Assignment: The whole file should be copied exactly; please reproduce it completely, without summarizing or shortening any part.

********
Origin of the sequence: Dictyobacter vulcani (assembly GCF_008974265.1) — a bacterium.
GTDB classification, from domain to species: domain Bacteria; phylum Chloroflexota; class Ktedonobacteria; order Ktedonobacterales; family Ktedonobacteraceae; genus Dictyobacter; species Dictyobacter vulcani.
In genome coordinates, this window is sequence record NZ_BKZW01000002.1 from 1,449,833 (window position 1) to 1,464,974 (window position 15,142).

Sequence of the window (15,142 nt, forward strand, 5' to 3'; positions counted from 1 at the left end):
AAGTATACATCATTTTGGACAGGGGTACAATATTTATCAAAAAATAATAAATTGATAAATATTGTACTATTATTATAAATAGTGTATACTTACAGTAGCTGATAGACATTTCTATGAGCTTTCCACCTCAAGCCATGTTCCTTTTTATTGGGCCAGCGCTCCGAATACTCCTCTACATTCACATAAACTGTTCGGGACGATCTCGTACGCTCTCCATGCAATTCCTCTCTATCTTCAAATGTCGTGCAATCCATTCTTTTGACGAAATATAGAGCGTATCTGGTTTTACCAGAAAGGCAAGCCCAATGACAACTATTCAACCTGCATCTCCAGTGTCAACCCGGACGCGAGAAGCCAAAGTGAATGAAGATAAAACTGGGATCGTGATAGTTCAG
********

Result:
Origin of the sequence: Dictyobacter vulcani (assembly GCF_008974265.1) — a bacterium.
GTDB classification, from domain to species: domain Bacteria; phylum Chloroflexota; class Ktedonobacteria; order Ktedonobacterales; family Ktedonobacteraceae; genus Dictyobacter; species Dictyobacter vulcani.
In genome coordinates, this window is sequence record NZ_BKZW01000002.1 from 1,449,833 (window position 1) to 1,464,974 (window position 15,142).

Sequence of the window (15,142 nt, forward strand, 5' to 3'; positions counted from 1 at the left end):
AAGTATACATCATTTTGGACAGGGGTACAATATTTATCAAAAAATAATAAATTGATAAATATTGTACTATTATTATAAATAGTGTATACTTACAGTAGCTGATAGACATTTCTATGAGCTTTCCACCTCAAGCCATGTTCCTTTTTATTGGGCCAGCGCTCCGAATACTCCTCTACATTCACATAAACTGTTCGGGACGATCTCGTACGCTCTCCATGCAATTCCTCTCTATCTTCAAATGTCGTGCAATCCATTCTTTTGACGAAATATAGAGCGTATCTGGTTTTACCAGAAAGGCAAGCCCAATGACAACTATTCAACCTGCATCTCCAGTGTCAACCCGGACGCGAGAAGCCAAAGTGAATGAAGATAAAACTGGGATCGTGATAGTTCAG